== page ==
The 988 Lifeline and Other Mental Health Services
Mental health continues to pose a challenge to millions of people. In 2020 alone, the U.S. had one death by suicide about every 11 minutes—and for people aged 10-34 years, suicide is a leading cause of death.
Mental health challenges can affect anyone regardless of age, gender identity, sexual orientation, or race. People who suffered trauma may face a higher risk. For example, military service members and veterans face higher rates of suicide than the general population. Understand the options you have to face your mental health struggles and get the support you need.
Call the New 988 Lifeline
The “988” Suicide and Crisis Lifeline officially launched in 2022, giving anyone with a phone in the United States immediate access to mental health resources.
Like “911,” the new “988” provides an easy-to-remember three-digit number that people can call during an emergency. The number connects you with the 988 Suicide and Crisis Lifeline, formerly known as the National Suicide Prevention Lifeline. There, the caller will get immediate help from one of more than 200 crisis centers.
If your situation is life-threatening, get immediate emergency assistance by calling 911, available 24 hours a day. If you or someone you know is suicidal or in emotional distress, contact the 988 Suicide & Crisis Lifeline immediately. Trained crisis workers are available to talk 24 hours a day, 7 days a week.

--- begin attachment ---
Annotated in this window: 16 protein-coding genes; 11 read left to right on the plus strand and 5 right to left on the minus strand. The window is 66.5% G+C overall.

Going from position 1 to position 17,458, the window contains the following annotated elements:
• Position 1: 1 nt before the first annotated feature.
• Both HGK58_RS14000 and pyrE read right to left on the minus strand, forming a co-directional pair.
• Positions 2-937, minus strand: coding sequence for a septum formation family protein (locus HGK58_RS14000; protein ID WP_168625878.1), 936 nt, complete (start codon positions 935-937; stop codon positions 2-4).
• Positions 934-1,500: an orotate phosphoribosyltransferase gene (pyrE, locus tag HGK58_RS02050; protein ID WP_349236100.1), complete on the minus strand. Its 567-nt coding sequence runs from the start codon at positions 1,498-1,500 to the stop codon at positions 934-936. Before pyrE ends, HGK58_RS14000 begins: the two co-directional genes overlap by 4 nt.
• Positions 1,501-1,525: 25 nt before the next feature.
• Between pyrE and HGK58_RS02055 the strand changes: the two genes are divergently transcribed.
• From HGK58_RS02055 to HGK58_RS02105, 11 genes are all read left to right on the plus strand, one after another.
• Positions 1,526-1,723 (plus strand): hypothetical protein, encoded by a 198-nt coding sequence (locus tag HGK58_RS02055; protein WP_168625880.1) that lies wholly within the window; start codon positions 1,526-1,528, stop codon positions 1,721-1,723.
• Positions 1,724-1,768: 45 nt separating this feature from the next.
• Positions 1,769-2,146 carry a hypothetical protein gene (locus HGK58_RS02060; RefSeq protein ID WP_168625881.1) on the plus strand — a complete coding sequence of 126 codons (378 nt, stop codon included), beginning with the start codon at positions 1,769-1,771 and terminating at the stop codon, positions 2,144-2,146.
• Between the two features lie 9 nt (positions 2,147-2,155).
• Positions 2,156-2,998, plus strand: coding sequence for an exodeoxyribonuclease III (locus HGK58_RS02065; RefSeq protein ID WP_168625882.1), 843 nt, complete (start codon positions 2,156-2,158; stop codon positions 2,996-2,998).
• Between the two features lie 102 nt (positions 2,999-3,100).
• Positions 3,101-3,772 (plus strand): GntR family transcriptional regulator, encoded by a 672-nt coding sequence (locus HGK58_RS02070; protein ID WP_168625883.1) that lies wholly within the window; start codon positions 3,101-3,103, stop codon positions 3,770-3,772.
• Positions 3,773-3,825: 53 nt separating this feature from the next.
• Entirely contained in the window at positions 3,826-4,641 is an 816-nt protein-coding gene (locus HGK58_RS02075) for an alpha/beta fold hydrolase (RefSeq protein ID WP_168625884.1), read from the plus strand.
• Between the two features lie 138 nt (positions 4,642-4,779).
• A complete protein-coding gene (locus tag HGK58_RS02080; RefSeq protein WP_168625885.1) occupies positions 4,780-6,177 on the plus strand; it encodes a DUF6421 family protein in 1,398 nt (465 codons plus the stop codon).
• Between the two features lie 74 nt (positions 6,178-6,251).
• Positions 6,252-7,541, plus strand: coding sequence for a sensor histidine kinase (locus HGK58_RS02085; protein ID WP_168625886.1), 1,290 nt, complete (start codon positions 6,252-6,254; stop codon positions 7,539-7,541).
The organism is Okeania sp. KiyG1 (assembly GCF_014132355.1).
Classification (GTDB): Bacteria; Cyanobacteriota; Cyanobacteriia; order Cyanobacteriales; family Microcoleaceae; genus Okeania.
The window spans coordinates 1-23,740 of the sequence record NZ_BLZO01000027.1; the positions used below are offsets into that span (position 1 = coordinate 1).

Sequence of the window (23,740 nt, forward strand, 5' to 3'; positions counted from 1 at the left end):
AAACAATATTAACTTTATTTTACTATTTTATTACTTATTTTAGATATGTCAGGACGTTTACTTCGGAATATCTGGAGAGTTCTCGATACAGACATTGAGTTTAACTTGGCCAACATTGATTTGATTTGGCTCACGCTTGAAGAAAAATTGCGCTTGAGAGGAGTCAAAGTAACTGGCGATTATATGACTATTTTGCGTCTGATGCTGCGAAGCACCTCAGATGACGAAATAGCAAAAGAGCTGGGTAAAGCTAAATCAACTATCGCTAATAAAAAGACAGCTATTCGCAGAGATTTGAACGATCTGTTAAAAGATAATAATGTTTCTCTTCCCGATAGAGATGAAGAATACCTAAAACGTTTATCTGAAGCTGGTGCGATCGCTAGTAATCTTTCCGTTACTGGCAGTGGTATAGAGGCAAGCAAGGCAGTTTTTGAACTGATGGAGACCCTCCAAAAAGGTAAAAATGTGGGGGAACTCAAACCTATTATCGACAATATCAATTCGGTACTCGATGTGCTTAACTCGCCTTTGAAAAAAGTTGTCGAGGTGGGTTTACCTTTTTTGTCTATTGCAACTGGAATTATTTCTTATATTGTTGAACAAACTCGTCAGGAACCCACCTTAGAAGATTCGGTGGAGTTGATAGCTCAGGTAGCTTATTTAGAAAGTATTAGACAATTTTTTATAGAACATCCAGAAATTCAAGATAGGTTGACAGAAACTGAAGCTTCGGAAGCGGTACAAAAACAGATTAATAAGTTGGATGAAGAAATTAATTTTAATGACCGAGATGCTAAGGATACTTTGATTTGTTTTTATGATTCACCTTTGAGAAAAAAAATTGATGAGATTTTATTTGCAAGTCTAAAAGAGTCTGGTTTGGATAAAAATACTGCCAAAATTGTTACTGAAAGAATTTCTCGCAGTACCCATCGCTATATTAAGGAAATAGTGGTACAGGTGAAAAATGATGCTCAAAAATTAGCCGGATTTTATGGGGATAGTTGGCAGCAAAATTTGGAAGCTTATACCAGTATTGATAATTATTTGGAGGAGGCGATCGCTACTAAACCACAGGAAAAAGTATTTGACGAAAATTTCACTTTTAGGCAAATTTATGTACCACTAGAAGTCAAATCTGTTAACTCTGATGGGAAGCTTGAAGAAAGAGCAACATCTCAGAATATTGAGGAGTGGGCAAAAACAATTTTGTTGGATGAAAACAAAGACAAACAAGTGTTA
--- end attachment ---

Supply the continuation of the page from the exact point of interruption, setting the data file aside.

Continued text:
Help Yourself and the Ones You Love
Those who need help for themselves or a loved one should know the government provides many resources in addition to 988.
MentalHealth.gov provides information, programs, and best practices about mental health. Resources include:
- How to find a facility in your area
- Warning signs for loved ones and family members
- Tips for talking about mental health
- What recovery can look like
The Department of Veterans Affairs (VA) also shares valuable resources for those in need. The VA works with retired service members and supports the specific needs related to their military experience. This includes help for post-traumatic stress disorder and substance abuse.
The Substance Abuse and Mental Health Services Administration (SAMHSA) helps those battling substance addiction and other health emergencies. They operate treatment centers around the U.S. and operate a national helpline. Call 1-800-662-HELP (4357) to speak directly with a counselor.
Take the time to speak with those you care about about mental health. No matter what you're going through, connect with loved ones, medical professionals, and community organizations for the help you need. You never need to feel like you have to take on the world alone.
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